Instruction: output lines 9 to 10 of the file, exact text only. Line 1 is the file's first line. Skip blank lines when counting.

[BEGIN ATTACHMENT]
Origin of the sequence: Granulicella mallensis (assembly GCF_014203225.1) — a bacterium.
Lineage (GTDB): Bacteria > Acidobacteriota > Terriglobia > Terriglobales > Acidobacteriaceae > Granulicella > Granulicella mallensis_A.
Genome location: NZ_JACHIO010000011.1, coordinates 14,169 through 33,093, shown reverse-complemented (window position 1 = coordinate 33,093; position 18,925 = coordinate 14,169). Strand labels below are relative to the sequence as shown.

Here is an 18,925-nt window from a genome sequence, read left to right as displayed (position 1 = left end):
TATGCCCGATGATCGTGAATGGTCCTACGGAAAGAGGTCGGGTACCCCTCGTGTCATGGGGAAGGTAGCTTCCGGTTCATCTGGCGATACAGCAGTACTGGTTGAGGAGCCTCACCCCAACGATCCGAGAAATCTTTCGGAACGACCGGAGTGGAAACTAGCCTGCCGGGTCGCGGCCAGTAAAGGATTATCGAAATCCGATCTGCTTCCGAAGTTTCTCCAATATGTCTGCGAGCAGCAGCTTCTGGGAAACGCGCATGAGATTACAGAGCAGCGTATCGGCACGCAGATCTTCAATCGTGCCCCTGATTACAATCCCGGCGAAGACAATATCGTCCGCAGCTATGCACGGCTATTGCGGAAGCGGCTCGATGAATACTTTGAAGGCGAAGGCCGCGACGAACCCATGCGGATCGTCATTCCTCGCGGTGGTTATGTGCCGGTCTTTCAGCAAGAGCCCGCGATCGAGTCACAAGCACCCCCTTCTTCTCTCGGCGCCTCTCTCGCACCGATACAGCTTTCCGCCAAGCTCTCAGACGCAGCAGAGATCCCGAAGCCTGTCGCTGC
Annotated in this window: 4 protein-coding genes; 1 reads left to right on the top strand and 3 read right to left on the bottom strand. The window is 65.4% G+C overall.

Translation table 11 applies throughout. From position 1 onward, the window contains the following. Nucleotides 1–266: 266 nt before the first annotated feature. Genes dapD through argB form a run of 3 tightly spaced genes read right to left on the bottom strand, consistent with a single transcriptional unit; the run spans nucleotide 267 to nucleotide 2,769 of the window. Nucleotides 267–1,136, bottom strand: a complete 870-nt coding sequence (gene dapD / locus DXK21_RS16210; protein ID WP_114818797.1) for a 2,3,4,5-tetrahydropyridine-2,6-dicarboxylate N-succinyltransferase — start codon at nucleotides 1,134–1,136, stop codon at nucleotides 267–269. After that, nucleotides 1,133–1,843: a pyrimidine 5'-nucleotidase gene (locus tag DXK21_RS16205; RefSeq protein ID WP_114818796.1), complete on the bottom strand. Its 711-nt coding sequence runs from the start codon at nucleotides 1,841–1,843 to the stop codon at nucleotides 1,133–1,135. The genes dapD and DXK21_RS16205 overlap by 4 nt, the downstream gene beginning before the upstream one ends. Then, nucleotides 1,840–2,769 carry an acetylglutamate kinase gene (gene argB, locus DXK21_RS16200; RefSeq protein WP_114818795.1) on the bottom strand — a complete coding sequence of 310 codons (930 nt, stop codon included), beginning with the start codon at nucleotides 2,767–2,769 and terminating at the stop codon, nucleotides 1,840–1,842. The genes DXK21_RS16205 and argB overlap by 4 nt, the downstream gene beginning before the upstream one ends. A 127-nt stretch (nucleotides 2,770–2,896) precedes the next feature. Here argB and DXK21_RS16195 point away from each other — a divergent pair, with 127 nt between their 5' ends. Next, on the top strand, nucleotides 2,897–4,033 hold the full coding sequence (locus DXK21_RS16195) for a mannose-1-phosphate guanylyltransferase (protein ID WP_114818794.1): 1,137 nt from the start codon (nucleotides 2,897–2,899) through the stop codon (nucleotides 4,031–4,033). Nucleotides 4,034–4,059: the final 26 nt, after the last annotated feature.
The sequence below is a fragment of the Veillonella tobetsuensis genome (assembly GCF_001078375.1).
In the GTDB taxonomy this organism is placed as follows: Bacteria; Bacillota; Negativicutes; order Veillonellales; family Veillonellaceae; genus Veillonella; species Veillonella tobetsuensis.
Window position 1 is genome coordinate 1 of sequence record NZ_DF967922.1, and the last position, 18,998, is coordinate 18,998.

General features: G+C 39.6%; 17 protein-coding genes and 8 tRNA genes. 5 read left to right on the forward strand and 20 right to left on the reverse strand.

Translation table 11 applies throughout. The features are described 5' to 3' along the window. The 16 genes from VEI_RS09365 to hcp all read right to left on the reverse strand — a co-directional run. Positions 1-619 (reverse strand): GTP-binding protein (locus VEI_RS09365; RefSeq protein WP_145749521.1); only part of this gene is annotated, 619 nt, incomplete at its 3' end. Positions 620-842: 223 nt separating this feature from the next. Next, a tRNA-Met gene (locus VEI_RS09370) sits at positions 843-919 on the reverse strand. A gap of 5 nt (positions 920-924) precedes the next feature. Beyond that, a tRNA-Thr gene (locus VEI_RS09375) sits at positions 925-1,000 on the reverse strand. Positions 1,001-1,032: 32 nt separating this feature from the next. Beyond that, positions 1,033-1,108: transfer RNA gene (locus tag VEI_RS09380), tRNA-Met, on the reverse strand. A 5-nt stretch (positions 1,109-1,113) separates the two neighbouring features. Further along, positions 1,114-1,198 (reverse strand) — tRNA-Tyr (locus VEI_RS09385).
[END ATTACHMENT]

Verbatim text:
In the GTDB taxonomy this organism is placed as follows: Bacteria; Bacillota; Negativicutes; order Veillonellales; family Veillonellaceae; genus Veillonella; species Veillonella tobetsuensis.
Window position 1 is genome coordinate 1 of sequence record NZ_DF967922.1, and the last position, 18,998, is coordinate 18,998.